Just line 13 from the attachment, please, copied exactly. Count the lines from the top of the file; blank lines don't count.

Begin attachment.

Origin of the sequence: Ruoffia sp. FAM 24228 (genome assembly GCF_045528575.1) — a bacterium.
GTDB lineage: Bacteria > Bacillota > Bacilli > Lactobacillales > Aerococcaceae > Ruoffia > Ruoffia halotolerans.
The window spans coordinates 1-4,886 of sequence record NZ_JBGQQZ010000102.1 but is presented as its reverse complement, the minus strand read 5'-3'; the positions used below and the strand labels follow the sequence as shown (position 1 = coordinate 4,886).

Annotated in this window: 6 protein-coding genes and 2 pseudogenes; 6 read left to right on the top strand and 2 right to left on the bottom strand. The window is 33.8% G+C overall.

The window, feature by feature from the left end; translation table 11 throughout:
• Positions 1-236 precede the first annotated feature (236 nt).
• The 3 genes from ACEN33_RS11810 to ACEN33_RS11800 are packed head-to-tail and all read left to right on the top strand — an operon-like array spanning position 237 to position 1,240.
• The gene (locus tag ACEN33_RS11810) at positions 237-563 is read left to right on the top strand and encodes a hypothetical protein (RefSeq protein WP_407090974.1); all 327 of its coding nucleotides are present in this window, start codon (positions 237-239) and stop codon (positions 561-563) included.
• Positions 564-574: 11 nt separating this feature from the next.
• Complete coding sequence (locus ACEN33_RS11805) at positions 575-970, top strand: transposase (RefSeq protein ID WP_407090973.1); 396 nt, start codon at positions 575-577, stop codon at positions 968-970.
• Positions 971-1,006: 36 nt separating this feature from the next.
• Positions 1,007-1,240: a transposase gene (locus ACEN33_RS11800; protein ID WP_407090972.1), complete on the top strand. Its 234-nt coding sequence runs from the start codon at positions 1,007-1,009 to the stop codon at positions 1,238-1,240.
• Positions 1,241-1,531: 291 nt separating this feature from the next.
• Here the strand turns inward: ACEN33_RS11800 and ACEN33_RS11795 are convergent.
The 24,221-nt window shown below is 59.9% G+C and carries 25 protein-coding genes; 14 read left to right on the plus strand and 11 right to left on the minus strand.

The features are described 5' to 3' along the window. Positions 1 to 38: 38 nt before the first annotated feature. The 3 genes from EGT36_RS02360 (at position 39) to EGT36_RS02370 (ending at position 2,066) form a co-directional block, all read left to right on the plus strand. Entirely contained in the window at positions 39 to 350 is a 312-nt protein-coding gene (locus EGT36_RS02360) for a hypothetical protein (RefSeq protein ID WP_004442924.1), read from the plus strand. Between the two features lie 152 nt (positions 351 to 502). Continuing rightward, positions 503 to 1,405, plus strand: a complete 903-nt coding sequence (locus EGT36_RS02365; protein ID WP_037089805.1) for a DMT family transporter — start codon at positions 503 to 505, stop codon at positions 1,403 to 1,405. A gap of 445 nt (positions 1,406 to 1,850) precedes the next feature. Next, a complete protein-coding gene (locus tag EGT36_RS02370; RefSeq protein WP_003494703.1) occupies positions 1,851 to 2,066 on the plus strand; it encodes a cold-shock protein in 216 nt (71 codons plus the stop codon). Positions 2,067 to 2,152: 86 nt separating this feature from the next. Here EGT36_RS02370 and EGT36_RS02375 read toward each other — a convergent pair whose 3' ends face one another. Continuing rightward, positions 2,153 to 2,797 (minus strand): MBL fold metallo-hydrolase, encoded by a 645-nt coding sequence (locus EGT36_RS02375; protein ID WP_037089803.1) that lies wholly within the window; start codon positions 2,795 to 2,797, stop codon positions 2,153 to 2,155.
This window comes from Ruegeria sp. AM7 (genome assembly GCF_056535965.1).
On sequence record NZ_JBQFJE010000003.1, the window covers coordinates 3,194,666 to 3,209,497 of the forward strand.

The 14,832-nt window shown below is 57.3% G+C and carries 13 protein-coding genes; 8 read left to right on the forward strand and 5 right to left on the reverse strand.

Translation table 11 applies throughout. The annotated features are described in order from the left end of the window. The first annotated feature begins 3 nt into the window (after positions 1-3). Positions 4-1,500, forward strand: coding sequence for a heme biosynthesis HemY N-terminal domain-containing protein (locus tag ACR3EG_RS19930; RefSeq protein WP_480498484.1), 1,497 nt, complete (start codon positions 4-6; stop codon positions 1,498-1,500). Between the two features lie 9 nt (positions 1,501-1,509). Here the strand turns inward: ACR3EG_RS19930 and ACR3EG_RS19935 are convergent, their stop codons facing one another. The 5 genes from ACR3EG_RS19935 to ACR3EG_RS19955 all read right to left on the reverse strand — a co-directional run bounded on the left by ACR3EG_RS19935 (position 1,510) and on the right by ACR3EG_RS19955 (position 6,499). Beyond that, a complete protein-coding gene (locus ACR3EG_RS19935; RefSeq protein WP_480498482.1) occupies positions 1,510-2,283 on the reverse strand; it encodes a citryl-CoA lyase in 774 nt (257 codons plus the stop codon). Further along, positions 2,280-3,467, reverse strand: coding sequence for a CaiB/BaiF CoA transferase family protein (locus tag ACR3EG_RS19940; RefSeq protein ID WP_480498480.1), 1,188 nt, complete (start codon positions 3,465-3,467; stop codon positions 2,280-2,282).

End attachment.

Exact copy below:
• Positions 1,241-1,531: 291 nt separating this feature from the next.